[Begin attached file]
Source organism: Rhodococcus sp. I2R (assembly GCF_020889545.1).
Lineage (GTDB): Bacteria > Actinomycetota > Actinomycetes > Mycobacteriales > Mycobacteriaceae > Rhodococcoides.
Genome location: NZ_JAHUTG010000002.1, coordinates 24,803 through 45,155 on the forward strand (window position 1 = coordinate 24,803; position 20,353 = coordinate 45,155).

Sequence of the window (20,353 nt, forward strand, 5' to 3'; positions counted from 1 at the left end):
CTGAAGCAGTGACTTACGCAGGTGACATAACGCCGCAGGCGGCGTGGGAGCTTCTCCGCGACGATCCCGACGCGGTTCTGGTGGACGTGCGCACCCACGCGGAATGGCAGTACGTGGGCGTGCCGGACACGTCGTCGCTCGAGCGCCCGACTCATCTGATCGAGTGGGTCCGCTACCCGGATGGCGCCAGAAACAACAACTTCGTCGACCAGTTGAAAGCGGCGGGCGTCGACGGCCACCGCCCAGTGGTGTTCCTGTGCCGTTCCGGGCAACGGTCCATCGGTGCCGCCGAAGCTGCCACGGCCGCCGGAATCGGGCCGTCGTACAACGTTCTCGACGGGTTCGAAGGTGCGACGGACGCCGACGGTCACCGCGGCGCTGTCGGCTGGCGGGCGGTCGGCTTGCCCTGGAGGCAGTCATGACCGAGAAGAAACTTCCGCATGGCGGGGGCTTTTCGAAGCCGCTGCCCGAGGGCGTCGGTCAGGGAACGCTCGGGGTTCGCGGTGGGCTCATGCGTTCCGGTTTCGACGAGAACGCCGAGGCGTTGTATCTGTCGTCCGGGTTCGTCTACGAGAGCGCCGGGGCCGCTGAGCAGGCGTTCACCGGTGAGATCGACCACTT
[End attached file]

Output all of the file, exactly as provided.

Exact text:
Source organism: Rhodococcus sp. I2R (assembly GCF_020889545.1).
Lineage (GTDB): Bacteria > Actinomycetota > Actinomycetes > Mycobacteriales > Mycobacteriaceae > Rhodococcoides.
Genome location: NZ_JAHUTG010000002.1, coordinates 24,803 through 45,155 on the forward strand (window position 1 = coordinate 24,803; position 20,353 = coordinate 45,155).

Sequence of the window (20,353 nt, forward strand, 5' to 3'; positions counted from 1 at the left end):
CTGAAGCAGTGACTTACGCAGGTGACATAACGCCGCAGGCGGCGTGGGAGCTTCTCCGCGACGATCCCGACGCGGTTCTGGTGGACGTGCGCACCCACGCGGAATGGCAGTACGTGGGCGTGCCGGACACGTCGTCGCTCGAGCGCCCGACTCATCTGATCGAGTGGGTCCGCTACCCGGATGGCGCCAGAAACAACAACTTCGTCGACCAGTTGAAAGCGGCGGGCGTCGACGGCCACCGCCCAGTGGTGTTCCTGTGCCGTTCCGGGCAACGGTCCATCGGTGCCGCCGAAGCTGCCACGGCCGCCGGAATCGGGCCGTCGTACAACGTTCTCGACGGGTTCGAAGGTGCGACGGACGCCGACGGTCACCGCGGCGCTGTCGGCTGGCGGGCGGTCGGCTTGCCCTGGAGGCAGTCATGACCGAGAAGAAACTTCCGCATGGCGGGGGCTTTTCGAAGCCGCTGCCCGAGGGCGTCGGTCAGGGAACGCTCGGGGTTCGCGGTGGGCTCATGCGTTCCGGTTTCGACGAGAACGCCGAGGCGTTGTATCTGTCGTCCGGGTTCGTCTACGAGAGCGCCGGGGCCGCTGAGCAGGCGTTCACCGGTGAGATCGACCACTT